Palpitations are extremely common among patients who present to their internists and can best be defined as an intermittent “thumping,” “pounding,” or “fluttering” sensation in the chest. This sensation can be either intermittent or sustained and either regular or irregular. Most patients interpret palpitations as an unusual awareness of the heartbeat and become especially concerned when they sense that they have had “skipped” or “missing” heartbeats. Palpitations are often noted when the patient is quietly resting, during which time other stimuli are minimal. Palpitations that are positional generally reflect a structural process within (e.g., atrial myxoma) or adjacent to (e.g., mediastinal mass) the heart.
Palpitations are brought about by cardiac (43%), psychiatric (31%), miscellaneous (10%), and unknown (16%) causes, according to one large series. Among the cardiovascular causes are premature atrial and ventricular contractions, supraventricular and ventricular arrhythmias, mitral valve prolapse (with or without associated arrhythmias), aortic insufficiency, atrial myxoma, and pulmonary embolism. Intermittent palpitations are commonly caused by premature atrial or ventricular contractions: the post-extrasystolic beat is sensed by the patient owing to the increase in ventricular end-diastolic dimension following the pause in the cardiac cycle and the increased strength of contraction (post-extrasystolic potentiation) of that beat. Regular, sustained palpitations can be caused by regular supraventricular and ventricular tachycardias. Irregular, sustained palpitations can be caused by atrial fibrillation. It is important to note that most arrhythmias are not associated with palpitations. In those that are, it is often useful either to ask the patient to “tap out” the rhythm of the palpitations or to take his/her pulse during palpitations. In general, hyperdynamic cardiovascular states caused by catecholaminergic stimulation from exercise, stress, or pheochromocytoma can lead to palpitations. Palpitations are common among athletes, especially older endurance athletes. In addition, the enlarged ventricle of aortic regurgitation and accompanying hyperdynamic precordium frequently lead to the sensation of palpitations. Other factors that enhance the strength of myocardial contraction, including tobacco, caffeine, aminophylline, atropine, thyroxine, cocaine, and amphetamines, can cause palpitations.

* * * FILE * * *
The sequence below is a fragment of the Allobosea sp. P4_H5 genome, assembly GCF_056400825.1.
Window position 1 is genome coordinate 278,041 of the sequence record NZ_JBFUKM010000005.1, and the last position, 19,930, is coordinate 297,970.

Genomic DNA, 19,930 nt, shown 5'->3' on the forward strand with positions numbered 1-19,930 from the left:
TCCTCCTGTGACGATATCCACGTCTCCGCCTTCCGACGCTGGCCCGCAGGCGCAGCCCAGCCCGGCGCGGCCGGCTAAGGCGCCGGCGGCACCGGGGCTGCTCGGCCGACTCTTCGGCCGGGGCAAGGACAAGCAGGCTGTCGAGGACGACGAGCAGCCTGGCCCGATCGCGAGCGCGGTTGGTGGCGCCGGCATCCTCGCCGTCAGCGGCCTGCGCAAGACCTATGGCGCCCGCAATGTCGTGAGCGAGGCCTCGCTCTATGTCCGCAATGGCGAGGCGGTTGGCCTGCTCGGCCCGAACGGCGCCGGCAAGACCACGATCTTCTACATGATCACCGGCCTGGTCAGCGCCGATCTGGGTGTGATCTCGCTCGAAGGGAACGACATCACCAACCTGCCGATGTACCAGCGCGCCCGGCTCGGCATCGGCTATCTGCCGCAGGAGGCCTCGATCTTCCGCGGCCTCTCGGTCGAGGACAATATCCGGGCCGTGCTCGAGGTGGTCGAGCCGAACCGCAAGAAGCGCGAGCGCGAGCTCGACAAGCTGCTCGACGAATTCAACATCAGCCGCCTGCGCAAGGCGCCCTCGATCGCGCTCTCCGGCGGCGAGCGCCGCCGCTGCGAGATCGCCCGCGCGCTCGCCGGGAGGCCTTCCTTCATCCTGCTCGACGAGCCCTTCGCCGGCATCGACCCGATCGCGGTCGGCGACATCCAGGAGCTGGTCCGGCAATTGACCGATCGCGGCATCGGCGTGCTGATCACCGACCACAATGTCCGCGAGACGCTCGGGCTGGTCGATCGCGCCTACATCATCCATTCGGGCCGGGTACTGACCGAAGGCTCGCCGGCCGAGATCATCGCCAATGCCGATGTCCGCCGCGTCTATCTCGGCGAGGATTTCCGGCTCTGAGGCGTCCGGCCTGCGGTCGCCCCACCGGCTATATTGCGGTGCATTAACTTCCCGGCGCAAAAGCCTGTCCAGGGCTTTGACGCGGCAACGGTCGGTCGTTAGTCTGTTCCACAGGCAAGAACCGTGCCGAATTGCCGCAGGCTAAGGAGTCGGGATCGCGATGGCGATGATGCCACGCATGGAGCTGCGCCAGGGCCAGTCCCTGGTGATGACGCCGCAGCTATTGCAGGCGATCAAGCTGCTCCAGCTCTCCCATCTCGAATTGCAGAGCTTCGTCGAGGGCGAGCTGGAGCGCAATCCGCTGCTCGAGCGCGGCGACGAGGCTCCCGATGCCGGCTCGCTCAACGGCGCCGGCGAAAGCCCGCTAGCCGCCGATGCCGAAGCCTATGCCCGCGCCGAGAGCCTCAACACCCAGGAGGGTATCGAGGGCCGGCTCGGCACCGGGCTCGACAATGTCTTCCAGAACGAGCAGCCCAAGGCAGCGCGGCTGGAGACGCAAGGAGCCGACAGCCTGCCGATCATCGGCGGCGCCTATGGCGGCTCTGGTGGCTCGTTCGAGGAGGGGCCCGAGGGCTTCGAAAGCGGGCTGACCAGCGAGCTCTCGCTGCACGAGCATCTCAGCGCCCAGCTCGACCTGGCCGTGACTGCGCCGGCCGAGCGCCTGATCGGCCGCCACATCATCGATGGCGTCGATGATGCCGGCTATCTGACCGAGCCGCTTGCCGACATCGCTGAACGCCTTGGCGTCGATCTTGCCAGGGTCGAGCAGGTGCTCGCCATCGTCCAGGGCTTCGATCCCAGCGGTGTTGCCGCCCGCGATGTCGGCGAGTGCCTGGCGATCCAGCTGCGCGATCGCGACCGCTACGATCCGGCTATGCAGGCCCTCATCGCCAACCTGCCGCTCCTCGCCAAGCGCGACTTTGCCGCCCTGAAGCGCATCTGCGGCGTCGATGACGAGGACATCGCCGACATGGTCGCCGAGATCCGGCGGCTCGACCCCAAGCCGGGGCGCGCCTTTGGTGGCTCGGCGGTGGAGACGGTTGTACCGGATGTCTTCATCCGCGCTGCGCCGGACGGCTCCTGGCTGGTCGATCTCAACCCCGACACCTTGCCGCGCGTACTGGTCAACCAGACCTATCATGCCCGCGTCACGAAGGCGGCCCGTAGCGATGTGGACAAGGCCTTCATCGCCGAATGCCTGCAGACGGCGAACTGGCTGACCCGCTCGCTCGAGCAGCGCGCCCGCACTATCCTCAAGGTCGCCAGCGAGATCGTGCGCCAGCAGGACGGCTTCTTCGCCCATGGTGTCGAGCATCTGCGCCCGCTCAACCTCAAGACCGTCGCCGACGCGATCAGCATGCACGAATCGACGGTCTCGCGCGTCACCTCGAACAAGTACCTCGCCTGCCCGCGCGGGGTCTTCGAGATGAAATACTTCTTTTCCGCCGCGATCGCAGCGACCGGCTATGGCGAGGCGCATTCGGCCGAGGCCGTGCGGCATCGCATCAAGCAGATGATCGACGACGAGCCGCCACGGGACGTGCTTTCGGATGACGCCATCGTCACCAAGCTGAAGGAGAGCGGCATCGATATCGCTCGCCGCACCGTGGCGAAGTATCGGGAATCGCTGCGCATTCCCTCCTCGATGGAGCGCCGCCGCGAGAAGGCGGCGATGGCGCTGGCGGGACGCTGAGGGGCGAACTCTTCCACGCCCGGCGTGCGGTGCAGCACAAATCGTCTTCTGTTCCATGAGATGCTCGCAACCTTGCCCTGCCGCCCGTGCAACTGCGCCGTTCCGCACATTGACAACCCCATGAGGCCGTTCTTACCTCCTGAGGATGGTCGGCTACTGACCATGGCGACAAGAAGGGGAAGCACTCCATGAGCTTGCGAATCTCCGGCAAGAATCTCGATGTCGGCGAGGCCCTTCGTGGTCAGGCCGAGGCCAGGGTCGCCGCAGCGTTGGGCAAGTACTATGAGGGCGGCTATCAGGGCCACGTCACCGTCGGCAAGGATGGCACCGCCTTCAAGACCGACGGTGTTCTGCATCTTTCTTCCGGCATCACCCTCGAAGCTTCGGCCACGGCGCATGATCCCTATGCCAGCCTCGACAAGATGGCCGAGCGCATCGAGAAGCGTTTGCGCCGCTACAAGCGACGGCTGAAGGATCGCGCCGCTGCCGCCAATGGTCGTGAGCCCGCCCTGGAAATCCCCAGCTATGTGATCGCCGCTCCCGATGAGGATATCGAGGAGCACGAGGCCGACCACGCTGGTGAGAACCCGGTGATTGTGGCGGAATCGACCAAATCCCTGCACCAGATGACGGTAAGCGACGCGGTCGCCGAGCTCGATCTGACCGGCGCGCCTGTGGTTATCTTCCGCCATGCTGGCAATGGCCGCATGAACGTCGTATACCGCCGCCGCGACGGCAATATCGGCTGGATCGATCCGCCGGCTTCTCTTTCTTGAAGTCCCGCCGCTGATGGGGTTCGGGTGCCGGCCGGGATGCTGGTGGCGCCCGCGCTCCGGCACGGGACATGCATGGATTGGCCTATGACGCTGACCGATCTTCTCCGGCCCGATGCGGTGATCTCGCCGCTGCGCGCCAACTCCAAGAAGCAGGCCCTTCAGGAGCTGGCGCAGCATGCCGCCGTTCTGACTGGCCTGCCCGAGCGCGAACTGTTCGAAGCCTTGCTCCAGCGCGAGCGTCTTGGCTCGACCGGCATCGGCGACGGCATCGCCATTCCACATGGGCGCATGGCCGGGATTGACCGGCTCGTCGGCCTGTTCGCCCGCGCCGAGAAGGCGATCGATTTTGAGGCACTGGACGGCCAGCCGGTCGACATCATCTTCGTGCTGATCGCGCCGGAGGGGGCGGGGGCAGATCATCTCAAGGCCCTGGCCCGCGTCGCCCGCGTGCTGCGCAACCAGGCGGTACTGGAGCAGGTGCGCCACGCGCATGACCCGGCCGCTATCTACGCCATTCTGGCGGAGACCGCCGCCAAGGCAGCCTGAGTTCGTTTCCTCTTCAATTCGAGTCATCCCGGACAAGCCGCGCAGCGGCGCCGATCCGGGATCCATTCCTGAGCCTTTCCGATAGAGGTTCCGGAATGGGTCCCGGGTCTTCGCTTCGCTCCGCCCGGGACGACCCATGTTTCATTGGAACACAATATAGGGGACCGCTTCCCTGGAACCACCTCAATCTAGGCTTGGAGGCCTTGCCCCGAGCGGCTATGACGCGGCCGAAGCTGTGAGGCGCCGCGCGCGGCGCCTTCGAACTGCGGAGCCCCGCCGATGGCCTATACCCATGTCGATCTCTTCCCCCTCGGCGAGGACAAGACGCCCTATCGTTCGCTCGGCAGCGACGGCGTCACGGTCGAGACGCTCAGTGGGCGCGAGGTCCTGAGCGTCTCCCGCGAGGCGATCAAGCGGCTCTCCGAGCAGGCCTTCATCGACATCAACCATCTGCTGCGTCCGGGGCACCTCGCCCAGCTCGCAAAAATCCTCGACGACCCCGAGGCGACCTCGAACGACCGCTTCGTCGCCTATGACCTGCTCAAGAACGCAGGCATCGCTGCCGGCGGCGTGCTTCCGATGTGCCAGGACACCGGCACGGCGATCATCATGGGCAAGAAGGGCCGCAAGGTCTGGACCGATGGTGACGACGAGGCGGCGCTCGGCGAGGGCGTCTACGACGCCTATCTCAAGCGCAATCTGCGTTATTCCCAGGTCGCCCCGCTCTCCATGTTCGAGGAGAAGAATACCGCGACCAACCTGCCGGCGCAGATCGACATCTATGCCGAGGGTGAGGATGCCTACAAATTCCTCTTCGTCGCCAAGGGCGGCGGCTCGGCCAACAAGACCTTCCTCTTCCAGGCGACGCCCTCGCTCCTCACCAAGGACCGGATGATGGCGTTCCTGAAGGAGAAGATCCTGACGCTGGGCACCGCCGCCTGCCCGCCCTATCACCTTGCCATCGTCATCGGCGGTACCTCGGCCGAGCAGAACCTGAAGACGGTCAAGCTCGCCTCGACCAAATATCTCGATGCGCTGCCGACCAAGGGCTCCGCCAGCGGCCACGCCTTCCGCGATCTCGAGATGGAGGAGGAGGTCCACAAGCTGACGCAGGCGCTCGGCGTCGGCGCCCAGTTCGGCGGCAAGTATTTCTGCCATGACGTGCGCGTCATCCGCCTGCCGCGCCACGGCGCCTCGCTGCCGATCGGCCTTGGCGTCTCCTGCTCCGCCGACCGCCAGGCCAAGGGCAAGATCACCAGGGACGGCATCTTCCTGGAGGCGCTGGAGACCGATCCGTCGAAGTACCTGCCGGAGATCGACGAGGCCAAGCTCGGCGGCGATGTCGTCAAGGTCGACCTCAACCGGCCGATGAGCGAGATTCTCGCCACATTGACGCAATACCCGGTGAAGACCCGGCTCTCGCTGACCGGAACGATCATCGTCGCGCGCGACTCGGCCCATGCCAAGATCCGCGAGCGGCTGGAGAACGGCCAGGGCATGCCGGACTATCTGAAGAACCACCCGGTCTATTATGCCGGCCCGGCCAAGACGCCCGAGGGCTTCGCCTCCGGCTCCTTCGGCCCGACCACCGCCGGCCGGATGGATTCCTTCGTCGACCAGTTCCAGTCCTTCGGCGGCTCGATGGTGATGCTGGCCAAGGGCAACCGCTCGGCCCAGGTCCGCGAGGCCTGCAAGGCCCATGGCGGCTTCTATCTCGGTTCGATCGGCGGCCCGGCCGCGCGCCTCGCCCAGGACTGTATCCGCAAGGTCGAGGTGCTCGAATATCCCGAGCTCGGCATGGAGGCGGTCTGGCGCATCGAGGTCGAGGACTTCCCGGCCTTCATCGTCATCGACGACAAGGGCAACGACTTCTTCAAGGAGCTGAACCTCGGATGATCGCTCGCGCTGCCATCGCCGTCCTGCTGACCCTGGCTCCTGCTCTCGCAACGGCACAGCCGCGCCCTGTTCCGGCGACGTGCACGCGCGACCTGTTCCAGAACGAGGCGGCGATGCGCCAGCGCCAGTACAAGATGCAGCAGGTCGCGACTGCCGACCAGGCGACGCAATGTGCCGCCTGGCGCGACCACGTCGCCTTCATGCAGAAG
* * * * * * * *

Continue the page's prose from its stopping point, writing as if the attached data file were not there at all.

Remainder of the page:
Psychiatric causes of palpitations include panic attacks or disorders, anxiety states, and somatization, alone or in combination. Patients with psychiatric causes for palpitations more commonly report a longer duration of the sensation (>15 min) and other accompanying symptoms than do patients with other causes. Among the miscellaneous causes of palpitations are thyrotoxicosis, drugs (see above) and ethanol, spontaneous skeletal muscle contractions of the chest wall, pheochromocytoma, and systemic mastocytosis.
APPROACH TO THE PATIENT: Palpitations
The principal goal in assessing patients with palpitations is to determine whether the symptom is caused by a life-threatening arrhythmia. Patients with preexisting coronary artery disease (CAD) or risk factors for CAD are at greatest risk for ventricular arrhythmias (Chap. 276) as a cause for palpitations. In addition, the association of palpitations with other symptoms suggesting hemodynamic compromise, including syncope or lightheadedness, supports this diagnosis. Palpitations caused by sustained tachyarrhythmias in patients with ...